GhostofBastiat Bam_Man Tue, 06/13/2017 - 19:39 Permalink

Don't forget the Direct TV/PPV/Football package and the Tatoo sleeves/Piercings, etc that are required.Repair prices for late model vehicles are usury to begin with, and higher yet at the stealership with OE parts heavily marked up.The vehicles since 2000 (for the most part) are designed to fail within 200K miles, and to cost a shitload to maintain after 120K.  Just like chinese crap from walmart, just throw away after use...Tires, brakes, and oil changes an unexpected expense?  Cars get turned in with that stuff used up mostly, and are passed off as reconditioning costs, as the person trading in rolls their negative equity into the new vehicle...

In reply to by Bam_Man

schrock Tue, 06/13/2017 - 15:27 Permalink

Yellen and his scum must make more debt slaves or the whole ponzi collapses. I keep reading about how vehicle prices are set to collapse, but I have yet to find a good deal. Has anyone seen prices drop on used vehicles lately?

youngman Tue, 06/13/2017 - 15:39 Permalink

and the people that sold them made millions.....and the people that bought them think they are stars in the investing world for getting such a huge interest are that stupid....other peoples money is easy to spend

Mr.BlingBling sirsmokum Tue, 06/13/2017 - 16:07 Permalink

The reason I think you're wrong, and self-driving cars will be in huge demand, is the cost of insurance.If we had legislators that represented us instead of the corporate-kleptocracy, they'd interfere in the market--heresy, I know--on our behalf to cap the delta between insurance premiums for traditional autos vs. self-driving autos.  But since the object of government is control, that won't happen.(Perhaps such a cap could be limited to those who haven't been at fault in an accident.) Just my 2¢ . . .

In reply to by sirsmokum

CRM114 ZeroIntelligence Tue, 06/13/2017 - 18:02 Permalink

If there is to be any effective progress, then the liability must lie where the fault occured. Fat chance of that. GM ignition switches spring to mind.Mary Barra, GM CEO, got away with blaming the over 100 needless deaths on company culture at the time. Government and the MSM conveniently didn't ask who was responsible for company culture at the time. Which would have been the VP for HR. Which've guessed it, Mary Barra. Of course, they could have blamed the VP global product development from a few years before that, who pushed modifying components to save pennies at the future expense of lives. Which would have been...Mary Barra.

In reply to by ZeroIntelligence

CRM114 Mr.BlingBling Tue, 06/13/2017 - 16:49 Permalink

90% of Canadian roads are unusable by self-driving vehicles for at least 6 months of the year. They are screwed by snowbanks, potholes, branches from storms, dirt roads, temporary diversions, escaped livestock, etc. The cost to upgrade all the above so autonomous vehicles can cope would be astronomical. The Government can't afford to fix the potholes properly as it is.Public transport? very funny. Do you do stand-up also?The nearest Uber car is 13 hours away.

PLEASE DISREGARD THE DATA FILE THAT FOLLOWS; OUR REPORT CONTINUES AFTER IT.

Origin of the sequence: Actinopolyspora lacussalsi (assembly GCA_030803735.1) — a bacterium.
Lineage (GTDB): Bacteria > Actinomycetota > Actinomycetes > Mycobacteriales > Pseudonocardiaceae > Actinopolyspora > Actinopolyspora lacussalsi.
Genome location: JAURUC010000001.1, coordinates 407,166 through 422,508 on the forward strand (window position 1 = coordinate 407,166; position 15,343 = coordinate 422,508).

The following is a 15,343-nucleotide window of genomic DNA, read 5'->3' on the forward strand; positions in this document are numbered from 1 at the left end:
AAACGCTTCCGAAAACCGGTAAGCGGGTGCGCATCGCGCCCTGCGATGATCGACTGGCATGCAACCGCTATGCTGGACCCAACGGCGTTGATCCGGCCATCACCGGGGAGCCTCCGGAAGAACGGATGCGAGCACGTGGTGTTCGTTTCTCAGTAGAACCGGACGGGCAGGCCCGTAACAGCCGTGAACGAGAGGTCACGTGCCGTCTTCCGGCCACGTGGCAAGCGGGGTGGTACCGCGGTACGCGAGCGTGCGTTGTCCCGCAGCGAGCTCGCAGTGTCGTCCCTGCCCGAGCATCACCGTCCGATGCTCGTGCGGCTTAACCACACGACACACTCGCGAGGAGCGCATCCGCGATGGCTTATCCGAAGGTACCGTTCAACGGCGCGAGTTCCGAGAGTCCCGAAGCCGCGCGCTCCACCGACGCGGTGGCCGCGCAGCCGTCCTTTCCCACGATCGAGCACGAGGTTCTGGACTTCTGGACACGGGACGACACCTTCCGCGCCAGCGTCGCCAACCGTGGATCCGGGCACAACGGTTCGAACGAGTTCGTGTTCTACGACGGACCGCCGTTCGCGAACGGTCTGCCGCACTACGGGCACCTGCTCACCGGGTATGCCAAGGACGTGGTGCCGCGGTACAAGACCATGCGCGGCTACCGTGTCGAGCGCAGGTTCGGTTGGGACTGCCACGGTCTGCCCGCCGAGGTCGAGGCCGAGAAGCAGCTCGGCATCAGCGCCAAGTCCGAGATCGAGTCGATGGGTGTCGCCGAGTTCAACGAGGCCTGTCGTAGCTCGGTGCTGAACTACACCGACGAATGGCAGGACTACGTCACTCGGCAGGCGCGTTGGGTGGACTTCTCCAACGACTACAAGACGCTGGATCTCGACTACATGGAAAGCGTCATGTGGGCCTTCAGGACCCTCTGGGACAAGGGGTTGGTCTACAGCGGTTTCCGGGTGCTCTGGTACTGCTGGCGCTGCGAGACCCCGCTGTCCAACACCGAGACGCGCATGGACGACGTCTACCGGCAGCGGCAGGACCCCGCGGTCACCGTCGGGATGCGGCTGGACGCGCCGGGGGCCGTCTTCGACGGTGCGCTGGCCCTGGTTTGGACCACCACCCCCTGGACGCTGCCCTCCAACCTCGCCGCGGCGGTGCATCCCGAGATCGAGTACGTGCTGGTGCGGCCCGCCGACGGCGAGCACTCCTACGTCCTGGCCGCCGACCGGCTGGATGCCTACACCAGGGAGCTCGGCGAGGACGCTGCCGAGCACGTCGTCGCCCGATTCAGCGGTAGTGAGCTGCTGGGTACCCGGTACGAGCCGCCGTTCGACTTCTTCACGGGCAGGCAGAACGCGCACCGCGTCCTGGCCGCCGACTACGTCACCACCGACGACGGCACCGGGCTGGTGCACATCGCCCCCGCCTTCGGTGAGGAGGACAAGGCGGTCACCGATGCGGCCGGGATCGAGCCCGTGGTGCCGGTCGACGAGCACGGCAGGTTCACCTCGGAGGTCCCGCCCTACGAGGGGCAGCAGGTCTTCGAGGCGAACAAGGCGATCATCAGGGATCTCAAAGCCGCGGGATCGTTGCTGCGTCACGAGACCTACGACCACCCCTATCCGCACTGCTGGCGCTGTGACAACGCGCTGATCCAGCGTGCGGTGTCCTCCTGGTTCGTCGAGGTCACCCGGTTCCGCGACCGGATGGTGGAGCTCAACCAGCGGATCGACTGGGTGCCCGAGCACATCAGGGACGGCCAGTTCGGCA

In reply to by Mr.BlingBling

silverer Tue, 06/13/2017 - 15:43 Permalink

Ah, I don't believe it.  Everything is fine.  Economy is fine.  Treasury is full of money. Stock market is great.  Tesla will sell huge amounts of cars, millenials will save the earth, food will be healthy, wars will stop, protestors will eat ice cream, Russia's our new friend, men will cook and do the laundry, and in five years have the babies.  Yep, all good.  Oh, and everyone will have a great job.  amen

buzzsaw99 Tue, 06/13/2017 - 15:52 Permalink

i haven't heard about any lawsuits or loss of appetite regarding those loan instruments.  this will continue until somebody says "enough".  still waiting for evidence of that aspect.

Seasmoke Tue, 06/13/2017 - 16:18 Permalink

They are counting on people who paid their car payments and not their mortgages in 2008, doing the same this time. I wouldn't bet on that.

CRM114 Tue, 06/13/2017 - 16:36 Permalink

Main Sign outside the recently opened used car dealer has "Credit For Everyone" in the same size letters as the owner's name.I wouldn't trust some people round here with the price of a double-double. They're lovely folk, but can't figure finance beyond what they can work out on their fingers...and they wear mittens for 3 months of the year.

rejected Tue, 06/13/2017 - 16:38 Permalink

Amazing,,,  people think they have the money to pay on a car for 7 years but don't have the money to save and buy that car outright in 4-5 years or less.16 year scool system lobotomy?

wmbz Tue, 06/13/2017 - 17:05 Permalink

"Self-driving vehicles are right around the corner. Demand for cars without those features will plunge".For everyone but me, I will never ride in a self driving vehicle.  Screw that, even though I know computers never fuck up.

MrSteve Tue, 06/13/2017 - 19:54 Permalink

Show me the spreadsheet with critical mass imploding on these deals. Is that too much quant to request? Show me the spreadsheet of one loan for each year, 2010 to 2017, and when the cookie crumbles in each range of dates. Really, it is a simple request!